Sure. So I also started with like a DIY set up initially, because… who has the budget and especially when you're getting started, you just don't know if you're going to stick with it or not? So I started with sort of just foam on these backing wooden backings, put that up around my desk, and then put a blanket over the top. So that was my setup for 8…7-8 years. When I got started. It worked really well. The problem was that it did not block out any background noise. So I kept getting cars, planes, trains, all the things 

 

(SARAH)

..lawnmowers….dogs…

 

(TANJA)

Oh, all the things. So the people yelling and tooting their horns. And… so, I was like, I need to solve this problem. I want something portable because I know eventually I'm going to move, and, I need… I need to find something maybe it's not going to be easy to move. But also, I needed to be simple to assemble that anyone can help me with, and I'm not going to need a carpenter to take things out and modify and whatever. So I went online, I found whisperroom first. That was really expensive, like $10,000 and even beyond that, and I was like there's no way…

 

 

 

(SARAH)

Yeah – four and a half grand for British monies at least – crazy money…. (for starters)


40:00

(TANJA)

Yeah, yeah. I mean, who has that kind of money lying around? And why wouldn't they invest it if they did, right? So …I kind of looked for similar products to the whisper room. Because I liked the idea ….that it comes in pieces on a pallet. You just need to watch the video on youtube or their dvd I suppose…and …put it together. You just kind of fit it. It fits in nice. You just add some screws. Very very simple. Anyone can do it. With limited experience with tools.  So that was an intriguing thought, and I came across a website called QC ACOUSTICS. I was on some facebook groups related to voice over – I think it was - Universal voiceover or something like that -no, Voice over universe. Basically, saw someone mention that it was a similar product but a lot more affordable to the Whisper room. So I went on QC ACOUSTICS DOT COM, And started looking around at their products – they’re a local company – not local to me, but they’re a small company – I forget where they’re based out of exactly, but in the US. And they produce them on an as needed basis. They have different sizes. You can customise the booth with different types of doors. For example, some people get a door with a window in it that you can open. It also lets in light. But I was very boring – I got the standard 4 by 4 setup – 4 feet by 4feet. Seven and a half feet tall. It blocks out 67 decibels of noise, so it does very well on the mid frequency, high and then some very very low frequencies still get through, for example like a rumble, from maybe a fridge if it was really loud or close by, some would come through.

 

42:05

 

But basically, it’s got plywood on both sides, on the inside is rock wall insulation...acoustic – it’s acoustically dense, and just keeps out a lot of…uh…frequencies, and then, there’s a floor that assembles on the bottom, as well, so it separates you inside your booth from the actual – the floor of wherever your setup is, and, it’s pretty heavy – each wall is around 100 pounds, and it does get delivered on a pallett, and then you, when you get it, you assemble it, ‘s very easy – just a couple of screws – you… wedge the walls into each other, and they sit snuggly, and then you adhere the foam to the walls and the door, and the door is…fibreglass…I believe – it’s thick…and when everything closes, it provides a nice seal – there’s like rubber on the bottom of the door so that frequencies don’t get in.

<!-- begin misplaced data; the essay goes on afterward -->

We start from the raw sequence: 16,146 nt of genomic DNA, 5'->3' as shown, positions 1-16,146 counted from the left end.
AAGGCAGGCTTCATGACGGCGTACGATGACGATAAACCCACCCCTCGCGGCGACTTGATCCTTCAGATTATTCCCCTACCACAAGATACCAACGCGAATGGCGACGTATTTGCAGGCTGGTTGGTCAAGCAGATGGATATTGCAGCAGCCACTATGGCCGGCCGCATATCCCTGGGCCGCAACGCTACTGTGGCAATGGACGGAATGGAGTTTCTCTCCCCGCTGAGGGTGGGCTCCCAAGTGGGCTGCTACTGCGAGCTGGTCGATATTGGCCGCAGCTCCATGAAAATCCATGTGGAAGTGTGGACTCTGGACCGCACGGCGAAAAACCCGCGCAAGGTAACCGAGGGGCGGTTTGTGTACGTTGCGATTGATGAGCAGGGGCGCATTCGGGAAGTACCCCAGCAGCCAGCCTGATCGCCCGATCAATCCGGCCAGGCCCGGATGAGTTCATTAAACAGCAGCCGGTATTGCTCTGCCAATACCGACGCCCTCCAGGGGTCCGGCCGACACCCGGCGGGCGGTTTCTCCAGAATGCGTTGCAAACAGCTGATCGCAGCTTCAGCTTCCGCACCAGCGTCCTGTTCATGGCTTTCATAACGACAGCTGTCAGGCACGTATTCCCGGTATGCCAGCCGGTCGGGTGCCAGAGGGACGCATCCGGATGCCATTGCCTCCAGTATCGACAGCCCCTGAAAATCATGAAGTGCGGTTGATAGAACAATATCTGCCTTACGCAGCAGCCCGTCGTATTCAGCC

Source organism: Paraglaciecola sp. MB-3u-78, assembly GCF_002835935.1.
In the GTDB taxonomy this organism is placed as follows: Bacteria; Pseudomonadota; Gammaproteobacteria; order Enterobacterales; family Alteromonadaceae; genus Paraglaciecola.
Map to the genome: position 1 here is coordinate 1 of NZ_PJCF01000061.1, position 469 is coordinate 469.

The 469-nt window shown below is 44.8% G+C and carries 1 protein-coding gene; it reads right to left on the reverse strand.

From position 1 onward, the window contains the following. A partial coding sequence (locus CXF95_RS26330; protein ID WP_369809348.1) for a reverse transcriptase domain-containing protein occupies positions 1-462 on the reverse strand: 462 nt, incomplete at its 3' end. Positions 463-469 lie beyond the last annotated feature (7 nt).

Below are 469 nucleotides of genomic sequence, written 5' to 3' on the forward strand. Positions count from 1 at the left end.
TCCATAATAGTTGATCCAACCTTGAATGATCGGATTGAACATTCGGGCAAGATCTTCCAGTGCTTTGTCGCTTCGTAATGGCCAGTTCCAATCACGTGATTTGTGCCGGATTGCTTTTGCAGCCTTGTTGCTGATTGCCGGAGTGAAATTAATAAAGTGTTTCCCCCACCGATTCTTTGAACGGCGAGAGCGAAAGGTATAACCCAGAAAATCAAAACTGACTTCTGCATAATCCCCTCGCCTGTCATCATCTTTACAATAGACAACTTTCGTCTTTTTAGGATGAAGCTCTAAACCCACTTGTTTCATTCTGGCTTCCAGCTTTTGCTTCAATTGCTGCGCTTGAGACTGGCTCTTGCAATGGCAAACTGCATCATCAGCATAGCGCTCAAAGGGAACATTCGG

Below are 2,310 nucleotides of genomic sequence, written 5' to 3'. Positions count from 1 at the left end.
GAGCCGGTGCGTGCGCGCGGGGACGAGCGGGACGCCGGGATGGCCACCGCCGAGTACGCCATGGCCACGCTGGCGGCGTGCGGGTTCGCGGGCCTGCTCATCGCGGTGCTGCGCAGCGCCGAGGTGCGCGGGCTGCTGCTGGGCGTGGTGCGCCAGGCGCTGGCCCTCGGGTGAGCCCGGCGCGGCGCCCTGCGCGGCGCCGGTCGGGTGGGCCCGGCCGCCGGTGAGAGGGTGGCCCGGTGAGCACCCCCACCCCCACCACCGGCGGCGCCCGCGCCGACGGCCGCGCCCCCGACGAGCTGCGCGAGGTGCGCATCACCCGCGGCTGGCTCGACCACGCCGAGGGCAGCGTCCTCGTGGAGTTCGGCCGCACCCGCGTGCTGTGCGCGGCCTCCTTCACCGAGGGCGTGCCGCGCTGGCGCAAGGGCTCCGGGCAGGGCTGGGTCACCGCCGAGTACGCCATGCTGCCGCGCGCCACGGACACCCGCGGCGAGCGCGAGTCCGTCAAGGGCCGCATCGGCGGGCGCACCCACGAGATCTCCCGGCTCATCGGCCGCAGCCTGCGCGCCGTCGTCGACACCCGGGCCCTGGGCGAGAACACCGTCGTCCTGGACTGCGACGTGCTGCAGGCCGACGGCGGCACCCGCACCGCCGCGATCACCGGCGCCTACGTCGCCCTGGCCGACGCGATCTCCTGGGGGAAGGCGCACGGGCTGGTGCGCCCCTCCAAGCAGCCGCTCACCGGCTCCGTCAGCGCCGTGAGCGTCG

42:46

I’ve also added bass traps, and…it has a little fan…that you can you can turn on to ventilate it – honestly not very good!

 

(SARAH)

Okayyyy

 

(TANJA)

I don’t recommend it – opening the door is better!

 

(SARAH) 

Is it very loud then…or it just doesn’t work efficiently?

 

(TANJA)

It is…kind of like…hissy, so it goes into your recordings.

 

(SARAH)

Grand, and could you just explain what a bass trap is, if folks don’t know, or haven’t seen them?

 

(TANJA)

Oh sure…yeah, so like they’re these triangular shaped foam pieces – they look like wedges. When you put two of them together they make a square; when you separate them they’re triangles with little triangular shaped protrusions from them, and the goal is just to, break apart any lower end bass frequencies that might come through – either from your voice bouncing around, or if there’s a plane outside, it could reduce some of those reflections – the lower frequencies that might otherwise get into your recording and you would have to apply a filter to get rid of some of the bass frequency. So it just helps with that.

 

(SARAH)

Superb

 

(TANJA)

And…scatters the sound waves a little bit more…

 

(SARAH)

Great. As far as sort of, the rest of soft furnishings are concerned, do you work at a desk, or have you got some kind of holder for either an i-pad or for your reader, or…y’know, what kind of chair have you got – is that all otherwise normal, or was that provided too?

 

(TANJA)